What Should You Do After Your Dog Eats Butter?
If you noticed that your dog ate a stick of butter, the first thing that you should do is to stay calm and have a presence of mind. Don’t panic. Instead, assess the situation to get a better picture of what really happened.
Of course, you should take away the remaining butter to prevent your dog from eating more. Find out if the butter was wrapped or unwrapped. Was it regular butter, cocoa butter, or some other type? Is it possible that your dog may have eaten more than one stick?
Once you have all of this information, call your veterinarian right away to find out what is the next best thing to do. It’s important to know all of these details because they will all play an essential part in the treatment plan for your dog.
Not all butter is created equal; some can be more dangerous to your dog, particularly those that contain xylitol, an artificial sweetener that can be fatal for dogs when eaten even in small amounts.
If your dog ate cocoa butter, you should also contact your vet right away because this type of butter contains theobromine. This substance can cause your dog to suffer from hyperactivity leading to seizures, or even heart attacks.
It is also necessary to determine whether your dog ate the wrapper or not because it can be a choking hazard. However, if your dog doesn’t appear to be choking or gasping for breath, then, you can breathe lightly.
You’ve one less concern to worry about. For small breeds like a teacup Chihuahua, though, the wrapper can cause intestinal blockage.
What Will Your Veterinarian Do?
Once you’ve sought the help of your vet, he may advise that you watch out for your dog’s reaction closely, depending on the amount of butter your dog ate, as well as his existing medical condition.
If your vet is concerned about the impact of the butter on your dog, he may ask you to bring your pup over to the clinic for further tests and examination. And you should do so immediately because the sooner the problem can be addressed, the better.
If your dog has eaten the butter, less than four hours ago, your vet may administer an injection to induce vomiting. Doing this can halt the progression of the butter deeper into the digestive system.
If your dog has eaten the butter for more than four hours already, this would be too late to induce vomiting since the butter must have gone too far into the GI tract.
Nevertheless, most dogs can cope with this very well. Like what was mentioned earlier, if it’s just accidental one-time ingestion of butter, your dog may experience vomiting, diarrhea, or even no symptoms at all.
Butter isn’t toxic to dogs, but it is mostly just saturated fat that doesn’t offer health benefits to your canine buddies. So, it would be safer not to feed your dog with butter.
And if you are baking, or preparing your food with this ingredient, make sure to always keep an eye on it and your dogs. This way you can keep them safe while also keeping yourself from worrying too much.
Below are easy do-it-yourself recipes that your beloved doggos might enjoy!
Cheddar Dog Treats
- 1 cup Al-purpose flour
- 1 cup Shredded cheddar cheese
- 1 tbsp Butter, softened
- 1/3 cup Whole milk
- In a small bowl, combine flour and cheese. Stir in butter until combined.
- Gradually add milk just until moistened. Turn onto a lightly floured surface; knead 8-10 times.
- Roll dough into a 12×9-in. rectangle; cut into 3×1-in. strips. Place on ungreased baking sheets.
- Bake at 350° for 15 minutes or until golden brown. Let stand in the oven with the door slightly open until cooled completely. Store in an airtight container.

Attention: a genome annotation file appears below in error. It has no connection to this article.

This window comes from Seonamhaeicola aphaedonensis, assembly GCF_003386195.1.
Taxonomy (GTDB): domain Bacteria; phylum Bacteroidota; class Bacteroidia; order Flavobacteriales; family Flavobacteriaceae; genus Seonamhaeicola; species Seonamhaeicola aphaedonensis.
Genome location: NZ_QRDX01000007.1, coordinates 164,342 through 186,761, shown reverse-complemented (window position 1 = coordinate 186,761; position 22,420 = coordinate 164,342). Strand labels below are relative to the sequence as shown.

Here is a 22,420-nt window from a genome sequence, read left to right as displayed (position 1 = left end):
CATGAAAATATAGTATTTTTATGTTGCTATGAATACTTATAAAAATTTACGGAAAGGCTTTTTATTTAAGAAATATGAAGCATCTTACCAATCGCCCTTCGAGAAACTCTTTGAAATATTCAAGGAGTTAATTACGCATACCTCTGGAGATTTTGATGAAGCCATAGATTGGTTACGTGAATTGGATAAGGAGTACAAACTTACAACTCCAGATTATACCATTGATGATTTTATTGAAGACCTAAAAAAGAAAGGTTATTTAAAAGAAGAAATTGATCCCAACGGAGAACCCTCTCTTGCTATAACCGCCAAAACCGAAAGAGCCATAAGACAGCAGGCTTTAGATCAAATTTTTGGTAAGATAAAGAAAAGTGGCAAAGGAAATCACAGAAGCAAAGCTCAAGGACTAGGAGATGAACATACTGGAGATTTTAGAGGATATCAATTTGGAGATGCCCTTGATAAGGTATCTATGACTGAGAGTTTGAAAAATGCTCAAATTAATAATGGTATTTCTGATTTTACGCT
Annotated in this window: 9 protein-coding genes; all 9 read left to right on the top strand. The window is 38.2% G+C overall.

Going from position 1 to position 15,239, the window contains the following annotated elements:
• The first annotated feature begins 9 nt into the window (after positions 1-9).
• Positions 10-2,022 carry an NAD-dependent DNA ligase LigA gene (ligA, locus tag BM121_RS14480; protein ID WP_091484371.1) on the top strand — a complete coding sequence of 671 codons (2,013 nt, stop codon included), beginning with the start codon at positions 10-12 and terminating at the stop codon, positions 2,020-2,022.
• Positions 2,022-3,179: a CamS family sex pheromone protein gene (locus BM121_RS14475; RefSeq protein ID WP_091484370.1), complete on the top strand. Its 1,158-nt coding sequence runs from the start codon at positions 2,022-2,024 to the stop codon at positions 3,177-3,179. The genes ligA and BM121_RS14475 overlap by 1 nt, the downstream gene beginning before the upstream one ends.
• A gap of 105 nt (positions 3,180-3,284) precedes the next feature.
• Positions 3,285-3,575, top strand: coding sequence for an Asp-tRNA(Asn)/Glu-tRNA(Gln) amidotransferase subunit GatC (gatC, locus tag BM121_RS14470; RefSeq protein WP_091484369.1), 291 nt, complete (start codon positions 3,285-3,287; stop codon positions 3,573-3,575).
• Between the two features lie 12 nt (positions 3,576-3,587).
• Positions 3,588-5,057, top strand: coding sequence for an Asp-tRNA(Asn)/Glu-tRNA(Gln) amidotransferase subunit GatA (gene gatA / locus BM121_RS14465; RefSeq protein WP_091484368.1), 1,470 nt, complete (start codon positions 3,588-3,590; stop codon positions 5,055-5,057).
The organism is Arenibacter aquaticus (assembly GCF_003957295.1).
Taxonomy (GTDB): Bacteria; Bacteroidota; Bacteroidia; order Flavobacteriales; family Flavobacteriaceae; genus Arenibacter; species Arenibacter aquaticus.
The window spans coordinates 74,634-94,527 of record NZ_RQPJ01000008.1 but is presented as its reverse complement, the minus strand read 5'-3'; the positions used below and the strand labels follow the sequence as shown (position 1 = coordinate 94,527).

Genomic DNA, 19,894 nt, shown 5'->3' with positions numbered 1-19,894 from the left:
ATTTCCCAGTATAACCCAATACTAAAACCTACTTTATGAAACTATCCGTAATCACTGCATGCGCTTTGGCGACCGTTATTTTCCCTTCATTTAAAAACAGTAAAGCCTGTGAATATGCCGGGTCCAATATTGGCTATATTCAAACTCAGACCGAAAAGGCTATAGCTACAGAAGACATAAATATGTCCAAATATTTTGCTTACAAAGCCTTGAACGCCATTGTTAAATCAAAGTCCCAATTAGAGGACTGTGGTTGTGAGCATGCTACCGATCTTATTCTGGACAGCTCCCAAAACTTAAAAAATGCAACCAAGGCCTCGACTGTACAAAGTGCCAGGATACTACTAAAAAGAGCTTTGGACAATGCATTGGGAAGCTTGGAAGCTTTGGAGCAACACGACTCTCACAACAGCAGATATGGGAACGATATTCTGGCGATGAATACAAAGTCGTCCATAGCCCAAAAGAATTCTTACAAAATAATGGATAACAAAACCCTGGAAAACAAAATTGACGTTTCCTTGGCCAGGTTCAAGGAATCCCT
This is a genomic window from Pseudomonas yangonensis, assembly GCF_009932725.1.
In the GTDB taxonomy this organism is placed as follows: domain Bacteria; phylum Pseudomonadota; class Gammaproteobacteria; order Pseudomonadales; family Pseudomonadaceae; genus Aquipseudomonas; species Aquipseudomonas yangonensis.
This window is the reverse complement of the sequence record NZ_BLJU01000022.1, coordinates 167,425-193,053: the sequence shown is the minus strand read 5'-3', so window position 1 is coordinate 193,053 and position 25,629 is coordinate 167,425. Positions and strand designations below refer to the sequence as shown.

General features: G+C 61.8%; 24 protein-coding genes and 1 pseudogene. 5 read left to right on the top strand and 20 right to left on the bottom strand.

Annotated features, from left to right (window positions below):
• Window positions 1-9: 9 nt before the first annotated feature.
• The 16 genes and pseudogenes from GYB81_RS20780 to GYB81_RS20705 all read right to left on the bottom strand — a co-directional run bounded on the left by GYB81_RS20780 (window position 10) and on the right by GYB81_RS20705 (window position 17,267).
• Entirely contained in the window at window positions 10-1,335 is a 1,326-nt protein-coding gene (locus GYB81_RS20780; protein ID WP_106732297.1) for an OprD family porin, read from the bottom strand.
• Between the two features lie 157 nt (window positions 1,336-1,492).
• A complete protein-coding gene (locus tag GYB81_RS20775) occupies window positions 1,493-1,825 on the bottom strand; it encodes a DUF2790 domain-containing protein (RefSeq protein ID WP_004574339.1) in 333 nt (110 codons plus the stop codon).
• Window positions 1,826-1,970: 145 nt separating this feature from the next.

Yogurt Banana Dog Treats Recipe
- Food Processor
- 16 oz Plain Greek yogurt
- 1 1/2 tbsp Natural unsweetened almond butter (or plain butter)
- 1 medium Banana , sliced
- Place silicone molds on a baking sheet (this helps transfer them easily to the freezer without spilling.) Set aside.
- Put all of the ingredients in the bowl of a food processor; blend until combined and creamy. Transfer to a measuring cup with a spout, for easy pouring.
- Transfer to a measuring cup with a spout, for easy pouring.
- Fill each slot to the top with the mixture.
- Place in the freezer for about 3 hours or until solid.
- Gently release the frozen treats out of the molds and watch your doggie gobble them up!
Almond Butter Dog Biscuits
- 1 cup Almond butter
- 1 egg
- 1 tbso Gold Medal™ whole wheat flour
- 1 tbsp Baking powder
- 3/4 cup Milk
- Heat oven to 350°F. Line cookie sheet with cooking parchment paper, or spray with cooking spray.
- Mix almond butter and egg until combined. In another bowl, stir together flour and baking powder.
- Stir half the flour mixture and half the milk into almond butter mixture. Repeat. Mixture will be stiff.
- Roll out on work surface sprinkled with flour. Using bone-shaped cookie cutters, cut out biscuits and place on cookie sheet.
- Bake 20 minutes.
- Cool and give to your dog.
- Peanut butter can be used in place of the almond butter.
- Store in an airtight container.
Will butter hurt a dog?
Butter is not dangerous for dogs. It's not life-threatening or lethal, like other foods such as chocolate or xylitol. Small quantities of butter, such as a stick, will usually make their way through your dog's digestive system without causing significant damage.
Why does my dog love butter?
Before that they were essential, and high-energy foods would have been the best foods to eat. In addition, butter is often salty, which makes it taste delicious, too. Don't forget that what the butter has been spread on may be delicious, too. Buttered bread in particular is a canine favorite!
Can I give my dog toast and butter?
While dogs can technically eat butter, it's not a good option for your dog as it's mostly just saturated fat with no health benefits.
Can butter make a dog sick?
Butter is not dangerous for dogs. It's not life-threatening or lethal, like other foods such as chocolate or xylitol.